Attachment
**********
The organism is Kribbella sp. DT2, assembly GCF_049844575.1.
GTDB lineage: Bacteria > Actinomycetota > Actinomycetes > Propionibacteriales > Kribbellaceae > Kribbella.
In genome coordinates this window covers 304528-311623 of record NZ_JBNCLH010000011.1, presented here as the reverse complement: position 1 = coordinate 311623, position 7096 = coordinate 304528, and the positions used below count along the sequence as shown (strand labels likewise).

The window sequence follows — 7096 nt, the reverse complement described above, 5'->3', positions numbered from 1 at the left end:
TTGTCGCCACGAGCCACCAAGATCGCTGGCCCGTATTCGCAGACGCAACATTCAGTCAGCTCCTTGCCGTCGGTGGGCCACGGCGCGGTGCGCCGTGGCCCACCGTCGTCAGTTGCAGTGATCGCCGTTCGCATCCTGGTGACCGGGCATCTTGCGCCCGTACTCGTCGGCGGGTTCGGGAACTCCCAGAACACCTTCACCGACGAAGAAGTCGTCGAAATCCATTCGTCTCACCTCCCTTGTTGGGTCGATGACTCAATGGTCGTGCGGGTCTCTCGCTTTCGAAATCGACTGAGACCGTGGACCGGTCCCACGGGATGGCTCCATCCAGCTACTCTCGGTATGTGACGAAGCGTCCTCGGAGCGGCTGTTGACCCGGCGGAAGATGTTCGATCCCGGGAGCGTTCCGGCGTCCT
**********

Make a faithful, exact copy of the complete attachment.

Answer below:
The organism is Kribbella sp. DT2, assembly GCF_049844575.1.
GTDB lineage: Bacteria > Actinomycetota > Actinomycetes > Propionibacteriales > Kribbellaceae > Kribbella.
In genome coordinates this window covers 304528-311623 of record NZ_JBNCLH010000011.1, presented here as the reverse complement: position 1 = coordinate 311623, position 7096 = coordinate 304528, and the positions used below count along the sequence as shown (strand labels likewise).

The window sequence follows — 7096 nt, the reverse complement described above, 5'->3', positions numbered from 1 at the left end:
TTGTCGCCACGAGCCACCAAGATCGCTGGCCCGTATTCGCAGACGCAACATTCAGTCAGCTCCTTGCCGTCGGTGGGCCACGGCGCGGTGCGCCGTGGCCCACCGTCGTCAGTTGCAGTGATCGCCGTTCGCATCCTGGTGACCGGGCATCTTGCGCCCGTACTCGTCGGCGGGTTCGGGAACTCCCAGAACACCTTCACCGACGAAGAAGTCGTCGAAATCCATTCGTCTCACCTCCCTTGTTGGGTCGATGACTCAATGGTCGTGCGGGTCTCTCGCTTTCGAAATCGACTGAGACCGTGGACCGGTCCCACGGGATGGCTCCATCCAGCTACTCTCGGTATGTGACGAAGCGTCCTCGGAGCGGCTGTTGACCCGGCGGAAGATGTTCGATCCCGGGAGCGTTCCGGCGTCCT